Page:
8 STRATEGIES FOR BETTER GUT HEALTH

gut

You have probably heard that your gut health is important, but why?

Your body is home to trillions of microscopic organisms including bacteria, viruses, and fungi. In fact, bacterial cells greatly outnumber human cells in the body.1 Of the thousands of bacterial species present in the body, only a minority cause disease. The vast majority are actually beneficial and play crucial roles in the healthy functioning of your body.

Many of these organisms reside in the intestines. Your gut microbiome has far-reaching effects throughout the body. The gut microbiome plays an important role in gut, heart, and brain health as well as regulating the immune system and reducing inflammation.2

Unfortunately, as our society has become more industrialized, we have seen a decrease in our microbiome diversity as well as an increase in chronic inflammation and its associated diseases such as obesity, cardiovascular disease, diabetes, and cancer. These types of noncommunicable conditions are responsible for 71% of deaths globally.3

WHAT DOES THE RESEARCH SAY?

Studies have shown a decrease in gut microbial diversity when immigrants come to the United States and adopt our industrialized diet. An associated increase in BMI and levels of inflammatory markers have also been observed.4

In one study, a group of African Americans swapped diets with a group of rural Africans. Within just two weeks, researchers measured significant changes in their microbiota and markers of cancer risk.5

These observations have led to further studies that show improving the gut microbiome through the consumption of fermented foods is associated with weight maintenance as well as decreased risk of cardiovascular disease and diabetes.6

A recent study demonstrated measurable increases in gut microbial diversity as well as a decrease in inflammatory markers associated with chronic diseases in only 17 weeks of consuming a few servings of fermented foods each day.7

These studies demonstrate that improving the gut microbiome through dietary changes is an effective way to improve overall health, decrease inflammation, and prevent disease.

HOW DO I IMPROVE MY GUT HEALTH?

  1. Eat a wide variety of plants. Vegetables, fruits, berries, nuts, and seeds contain fiber and healthy carbohydrates that fuel the growth of healthy gut microbes.
  2. Eat fermented foods. Unsweetened yogurt, kefir, sauerkraut, kimchi, and kombucha contain beneficial bacteria that promote positive shifts in gut microbial diversity.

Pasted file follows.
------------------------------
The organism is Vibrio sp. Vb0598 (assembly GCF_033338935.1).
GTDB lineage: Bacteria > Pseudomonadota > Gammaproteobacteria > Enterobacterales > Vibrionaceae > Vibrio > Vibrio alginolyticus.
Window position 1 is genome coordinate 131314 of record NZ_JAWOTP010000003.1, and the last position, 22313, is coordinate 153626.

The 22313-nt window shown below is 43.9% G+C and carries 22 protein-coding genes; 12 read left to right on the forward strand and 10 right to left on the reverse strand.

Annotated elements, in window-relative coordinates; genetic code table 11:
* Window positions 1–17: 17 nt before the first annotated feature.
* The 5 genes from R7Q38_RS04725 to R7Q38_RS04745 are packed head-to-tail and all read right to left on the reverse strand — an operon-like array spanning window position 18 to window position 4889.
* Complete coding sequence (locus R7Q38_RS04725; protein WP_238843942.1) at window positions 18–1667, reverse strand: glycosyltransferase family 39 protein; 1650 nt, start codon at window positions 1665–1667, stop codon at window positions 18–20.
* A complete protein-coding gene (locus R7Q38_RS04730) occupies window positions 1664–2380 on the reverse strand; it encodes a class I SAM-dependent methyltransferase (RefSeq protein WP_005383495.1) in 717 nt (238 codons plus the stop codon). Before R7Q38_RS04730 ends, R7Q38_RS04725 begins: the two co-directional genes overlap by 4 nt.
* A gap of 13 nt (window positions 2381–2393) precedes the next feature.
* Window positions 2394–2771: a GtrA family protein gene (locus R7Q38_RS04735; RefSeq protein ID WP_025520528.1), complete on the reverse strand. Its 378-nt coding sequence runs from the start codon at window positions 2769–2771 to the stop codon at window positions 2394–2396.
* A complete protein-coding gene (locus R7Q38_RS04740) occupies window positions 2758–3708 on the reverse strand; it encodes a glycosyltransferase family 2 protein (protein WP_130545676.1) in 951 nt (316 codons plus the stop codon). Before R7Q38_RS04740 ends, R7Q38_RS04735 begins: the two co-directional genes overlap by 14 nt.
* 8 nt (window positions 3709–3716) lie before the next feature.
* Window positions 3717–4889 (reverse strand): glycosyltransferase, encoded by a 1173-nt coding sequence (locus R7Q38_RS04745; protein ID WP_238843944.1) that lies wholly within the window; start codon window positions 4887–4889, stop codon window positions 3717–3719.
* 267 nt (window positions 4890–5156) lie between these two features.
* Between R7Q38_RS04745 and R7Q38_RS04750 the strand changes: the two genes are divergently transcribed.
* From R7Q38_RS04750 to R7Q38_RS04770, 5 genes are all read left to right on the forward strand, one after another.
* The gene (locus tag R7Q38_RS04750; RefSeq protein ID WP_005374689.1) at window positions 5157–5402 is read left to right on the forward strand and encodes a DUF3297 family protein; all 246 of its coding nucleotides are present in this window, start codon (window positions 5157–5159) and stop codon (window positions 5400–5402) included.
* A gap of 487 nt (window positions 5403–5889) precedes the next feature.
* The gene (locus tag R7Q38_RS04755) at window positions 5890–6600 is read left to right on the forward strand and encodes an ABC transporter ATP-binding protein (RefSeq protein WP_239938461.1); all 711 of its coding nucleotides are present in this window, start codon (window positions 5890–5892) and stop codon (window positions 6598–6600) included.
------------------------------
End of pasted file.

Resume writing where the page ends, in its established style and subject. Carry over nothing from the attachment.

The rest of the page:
3. Limit refined carbohydrates and added sugars. High sugar intake from processed foods can contribute to an overgrowth of unhealthy gut microorganisms.8 Many fermented dairy products such as yogurt and kefir that would be beneficial to your microbiome contain added sugar that offsets the benefit so be sure to check the labels before purchasing. Learn 5 strategies to kick the sugar habit.
  4. Avoid artificial sweeteners. Some artificial sweeteners result in detrimental changes to the gut microbiome.9
  5. Only use antibiotics when medically necessary. Antibiotic medications kill both bad and good bacteria and should only be used as prescribed by a medical doctor for treating a bacterial infection.10 Special care should be taken to restore the microbiota following antibiotic treatment.
  6. Breastfeed babies when possible. Breastfed babies develop better microbiomes than those that are bottle-fed.11
  7. Don’t be afraid of a little dirt. Our microbiomes evolved in synergy with the microbiomes of the soil around us. Overly sanitized conditions as well as modern agricultural practices have weakened our soil diversity and decreased our contact with healthy microbes in our environment.12
  8. Take a probiotic supplement. High-quality probiotic supplements contain many different bacterial strains that can repopulate the gut. Read more about why probiotics are essential to your gut health.

REFERENCES:

  1. https://www.ncbi.nlm.nih.gov/pmc/articles/PMC4991899/
  2. https://pubmed.ncbi.nlm.nih.gov/31460832/
  3. https://www.who.int/news-room/fact-sheets/detail/noncommunicable-diseases
  4. https://pubmed.ncbi.nlm.nih.gov/30388453/
  5. https://pubmed.ncbi.nlm.nih.gov/25919227/
  6. https://pubmed.ncbi.nlm.nih.gov/29617330/
  7. https://www.biorxiv.org/content/biorxiv/early/2020/10/12/2020.09.30.321448.full.pdf
  8. https://www.ncbi.nlm.nih.gov/pmc/articles/PMC7284805/
  9. https://www.ncbi.nlm.nih.gov/pmc/articles/PMC6363527/
  10. https://www.ncbi.nlm.nih.gov/pmc/articles/PMC4831151/
  11. https://www.nature.com/articles/s41598-020-72635-x
  12. https://www.ncbi.nlm.nih.gov/pmc/articles/PMC6780873/

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